Allergy

Updated 16 November 2016

First-aid kits and allergies

Pharmacist Irene Danckwerts suggests keeping these basics in your first-aid kit if you suffer from allergies.

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1. Oral antihistamines
What they do: used to help itches and rashes in skin allergies, rhinitis and allergic conjunctivitis.
What to have: pharmaceutical products like Desloratadine (Deselex) and Telfast (fexofenadine) are non-sedating and can be taken once a day. If you prefer natural products, go for Sinulex capsules, Allergy Check or Cinnamon Formula, while a good homeopathic remedy is Pegasus Hayfever Complex.

Read: What’s making your skin itch?

2.  Topical preparations
What they do: useful for treating itchy and inflamed skin.
What to have: topical antihistamines, for example Anthisan cream and Phenergan cream; a mild topical corticosteroid cream, such as Mylocort or Skincalm; or natural products like Dermikelp cream.

3. Topical eye drops
What they do: help give relief of symptoms of seasonal allergic conjunctivitis.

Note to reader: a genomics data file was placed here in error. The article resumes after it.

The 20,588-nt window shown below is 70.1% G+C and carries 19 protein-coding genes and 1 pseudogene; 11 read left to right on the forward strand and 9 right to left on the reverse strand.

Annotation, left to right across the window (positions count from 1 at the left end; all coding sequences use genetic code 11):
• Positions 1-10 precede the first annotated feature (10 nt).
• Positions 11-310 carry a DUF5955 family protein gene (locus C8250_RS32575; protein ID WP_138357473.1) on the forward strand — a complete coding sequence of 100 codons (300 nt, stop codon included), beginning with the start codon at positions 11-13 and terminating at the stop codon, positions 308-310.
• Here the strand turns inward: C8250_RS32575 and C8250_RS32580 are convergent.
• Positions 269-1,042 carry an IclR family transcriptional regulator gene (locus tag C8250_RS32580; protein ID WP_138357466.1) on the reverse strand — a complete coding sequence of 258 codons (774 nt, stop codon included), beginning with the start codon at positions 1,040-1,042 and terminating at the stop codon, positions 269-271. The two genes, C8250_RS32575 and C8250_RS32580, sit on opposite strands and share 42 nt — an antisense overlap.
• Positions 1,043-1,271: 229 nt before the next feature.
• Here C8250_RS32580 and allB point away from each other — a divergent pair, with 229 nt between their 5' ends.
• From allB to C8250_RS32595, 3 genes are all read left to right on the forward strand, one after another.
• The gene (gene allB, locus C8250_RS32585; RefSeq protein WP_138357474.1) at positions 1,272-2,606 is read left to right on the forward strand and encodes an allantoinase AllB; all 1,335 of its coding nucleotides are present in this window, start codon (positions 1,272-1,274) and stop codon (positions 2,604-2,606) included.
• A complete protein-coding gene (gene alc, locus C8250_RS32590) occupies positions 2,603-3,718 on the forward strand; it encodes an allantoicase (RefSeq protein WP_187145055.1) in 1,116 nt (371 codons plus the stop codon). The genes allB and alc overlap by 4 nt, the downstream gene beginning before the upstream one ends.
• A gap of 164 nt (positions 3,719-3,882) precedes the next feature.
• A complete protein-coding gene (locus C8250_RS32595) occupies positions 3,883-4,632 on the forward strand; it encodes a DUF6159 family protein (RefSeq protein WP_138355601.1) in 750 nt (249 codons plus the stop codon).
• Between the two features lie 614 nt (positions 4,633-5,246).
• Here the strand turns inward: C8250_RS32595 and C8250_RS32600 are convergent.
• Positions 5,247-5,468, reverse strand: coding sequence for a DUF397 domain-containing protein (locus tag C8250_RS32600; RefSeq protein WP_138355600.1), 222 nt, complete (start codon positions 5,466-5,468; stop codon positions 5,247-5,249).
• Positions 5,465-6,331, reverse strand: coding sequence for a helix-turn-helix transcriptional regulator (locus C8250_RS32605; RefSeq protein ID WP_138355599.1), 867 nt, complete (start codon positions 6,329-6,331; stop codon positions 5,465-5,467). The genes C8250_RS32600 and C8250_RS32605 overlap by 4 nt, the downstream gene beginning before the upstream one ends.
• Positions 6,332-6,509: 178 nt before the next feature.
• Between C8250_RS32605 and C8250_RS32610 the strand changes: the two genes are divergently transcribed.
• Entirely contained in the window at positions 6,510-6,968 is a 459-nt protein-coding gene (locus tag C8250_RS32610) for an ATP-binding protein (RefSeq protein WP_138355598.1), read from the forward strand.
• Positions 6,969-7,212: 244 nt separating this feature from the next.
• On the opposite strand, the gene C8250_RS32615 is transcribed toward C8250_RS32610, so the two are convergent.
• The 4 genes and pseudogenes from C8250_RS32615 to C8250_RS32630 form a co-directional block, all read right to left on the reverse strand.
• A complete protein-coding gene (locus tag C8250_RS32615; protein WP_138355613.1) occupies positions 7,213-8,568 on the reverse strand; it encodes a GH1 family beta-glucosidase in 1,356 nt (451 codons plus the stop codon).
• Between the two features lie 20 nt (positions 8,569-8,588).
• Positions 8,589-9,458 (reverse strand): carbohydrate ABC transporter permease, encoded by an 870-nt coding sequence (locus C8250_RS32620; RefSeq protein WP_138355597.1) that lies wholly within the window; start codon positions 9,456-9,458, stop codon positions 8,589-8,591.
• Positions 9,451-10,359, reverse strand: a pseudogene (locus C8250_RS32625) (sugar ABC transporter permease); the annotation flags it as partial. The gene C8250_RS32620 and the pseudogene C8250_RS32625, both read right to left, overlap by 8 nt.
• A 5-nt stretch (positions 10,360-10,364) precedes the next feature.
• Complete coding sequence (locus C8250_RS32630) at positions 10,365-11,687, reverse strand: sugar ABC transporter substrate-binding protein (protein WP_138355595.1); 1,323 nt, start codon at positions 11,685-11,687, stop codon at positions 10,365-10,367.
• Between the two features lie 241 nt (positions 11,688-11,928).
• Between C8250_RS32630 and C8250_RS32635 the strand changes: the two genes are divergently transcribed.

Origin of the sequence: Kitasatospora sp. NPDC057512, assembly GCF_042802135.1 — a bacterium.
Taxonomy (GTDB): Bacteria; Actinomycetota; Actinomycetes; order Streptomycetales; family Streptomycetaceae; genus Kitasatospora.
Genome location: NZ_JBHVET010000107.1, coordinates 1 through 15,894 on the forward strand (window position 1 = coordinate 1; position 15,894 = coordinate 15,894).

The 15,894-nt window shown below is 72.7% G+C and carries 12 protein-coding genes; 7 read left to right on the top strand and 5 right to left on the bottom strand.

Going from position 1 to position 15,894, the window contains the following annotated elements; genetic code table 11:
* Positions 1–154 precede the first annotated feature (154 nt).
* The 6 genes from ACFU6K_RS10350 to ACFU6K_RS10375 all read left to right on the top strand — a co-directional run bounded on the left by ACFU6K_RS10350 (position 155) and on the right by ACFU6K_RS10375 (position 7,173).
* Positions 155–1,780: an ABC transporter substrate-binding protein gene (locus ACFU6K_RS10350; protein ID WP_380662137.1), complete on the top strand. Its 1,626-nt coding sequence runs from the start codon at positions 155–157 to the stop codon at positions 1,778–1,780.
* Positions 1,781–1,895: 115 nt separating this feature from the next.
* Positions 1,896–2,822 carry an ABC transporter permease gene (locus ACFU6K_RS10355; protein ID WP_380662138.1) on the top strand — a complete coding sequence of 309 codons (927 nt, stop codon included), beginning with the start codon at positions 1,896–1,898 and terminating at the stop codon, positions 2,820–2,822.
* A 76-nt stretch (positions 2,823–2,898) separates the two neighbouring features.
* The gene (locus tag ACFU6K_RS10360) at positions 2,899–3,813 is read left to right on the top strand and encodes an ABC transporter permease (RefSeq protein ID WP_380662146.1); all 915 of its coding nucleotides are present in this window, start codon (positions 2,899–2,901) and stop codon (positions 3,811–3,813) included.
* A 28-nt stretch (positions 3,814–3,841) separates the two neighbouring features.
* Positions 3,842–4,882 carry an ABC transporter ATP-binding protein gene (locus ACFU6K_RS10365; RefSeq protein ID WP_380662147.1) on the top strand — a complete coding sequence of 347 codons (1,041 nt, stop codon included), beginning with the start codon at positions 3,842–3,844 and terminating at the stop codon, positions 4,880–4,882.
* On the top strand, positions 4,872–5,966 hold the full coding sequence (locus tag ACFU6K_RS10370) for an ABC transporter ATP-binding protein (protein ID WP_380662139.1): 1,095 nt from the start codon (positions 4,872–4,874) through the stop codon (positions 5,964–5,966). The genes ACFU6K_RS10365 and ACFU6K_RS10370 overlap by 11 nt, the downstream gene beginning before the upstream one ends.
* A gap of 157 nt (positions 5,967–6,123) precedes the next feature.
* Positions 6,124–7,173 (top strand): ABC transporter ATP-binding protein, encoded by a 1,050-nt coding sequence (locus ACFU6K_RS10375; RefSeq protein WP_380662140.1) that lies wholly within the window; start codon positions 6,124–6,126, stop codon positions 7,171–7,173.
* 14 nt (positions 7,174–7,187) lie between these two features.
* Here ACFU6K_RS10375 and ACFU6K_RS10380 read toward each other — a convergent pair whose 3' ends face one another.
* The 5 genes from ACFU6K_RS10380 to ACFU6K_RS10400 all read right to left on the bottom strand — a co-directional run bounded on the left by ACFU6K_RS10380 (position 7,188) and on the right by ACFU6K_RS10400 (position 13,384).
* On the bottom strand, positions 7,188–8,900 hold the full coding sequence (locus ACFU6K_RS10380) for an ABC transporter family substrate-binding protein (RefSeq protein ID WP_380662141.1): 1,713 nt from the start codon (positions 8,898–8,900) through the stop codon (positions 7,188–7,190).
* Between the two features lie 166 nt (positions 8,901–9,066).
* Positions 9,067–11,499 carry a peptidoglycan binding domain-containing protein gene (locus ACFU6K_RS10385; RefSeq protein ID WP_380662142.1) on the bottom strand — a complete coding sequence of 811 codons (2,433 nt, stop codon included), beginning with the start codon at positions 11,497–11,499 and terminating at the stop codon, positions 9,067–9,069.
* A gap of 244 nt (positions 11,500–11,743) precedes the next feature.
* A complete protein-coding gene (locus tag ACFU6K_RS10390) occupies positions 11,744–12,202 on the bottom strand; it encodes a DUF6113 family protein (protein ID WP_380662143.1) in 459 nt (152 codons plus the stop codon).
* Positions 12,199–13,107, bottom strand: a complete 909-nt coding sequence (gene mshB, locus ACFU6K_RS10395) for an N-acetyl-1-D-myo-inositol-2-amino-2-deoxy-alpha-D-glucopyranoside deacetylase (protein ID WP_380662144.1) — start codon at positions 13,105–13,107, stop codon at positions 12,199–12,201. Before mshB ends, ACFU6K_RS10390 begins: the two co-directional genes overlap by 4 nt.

What to have: pharmaceutical products such as Patanol, Relestat or natural products such as Similasan Allergy Eye Drops.

Read: Dry summer = dry eyes

4. Topical anti-allergy nasal sprays
What they do: great for relieving symptoms of hayfever and rhinitis.
What to have: Antihistamine nasal spray, such as Sinumax Allergy Spray; corticosteriodal nasal sprays used as maintenance therapy like Flonase or Flomist; natural products like colloidal silver; or homeopathic nasal sprays like Euphorbium Compositum Spray and Sinusan nasal spray.

Read: Saline spray helps to reduce nosebleeds

What to do if someone has an anaphylactic reaction

1. Remain calm.
2. Check to see if the person is wearing an allergy bracelet or ask them what they are allergic to. Is the person carrying any self-treatment like an EpiPen or an asthma pump to counter the effects? Help them find and use the treatment.
3. If the person is still conscious, help them into a sitting position (it will be easier for them to breathe) – encourage slow and deep breaths.
4. If you can, give them an antihistamine pill.
5. Call an ambulance or take them to the hospital.
6. If they become unconscious, put them on their side and loosen any tight clothing. Perform mouth-to-mouth breathing or CPR if necessary.

Read more:
SEE: Where are some of the most common allergens in SA?

Parents of kids with allergies mostly allergy-free themselves

Why do we develop allergies in adulthood?

 

Ask the Expert

Allergy expert

Dr Morris is the Principal Allergist at the Cape Town and Johannesburg Allergy Clinics with postgraduate diplomas in Allergology, Dermatology, Paediatrics and Family Medicine dealing with both adult and childhood allergies. obesity and diabetes societies and runs a trial centre for new drugs.

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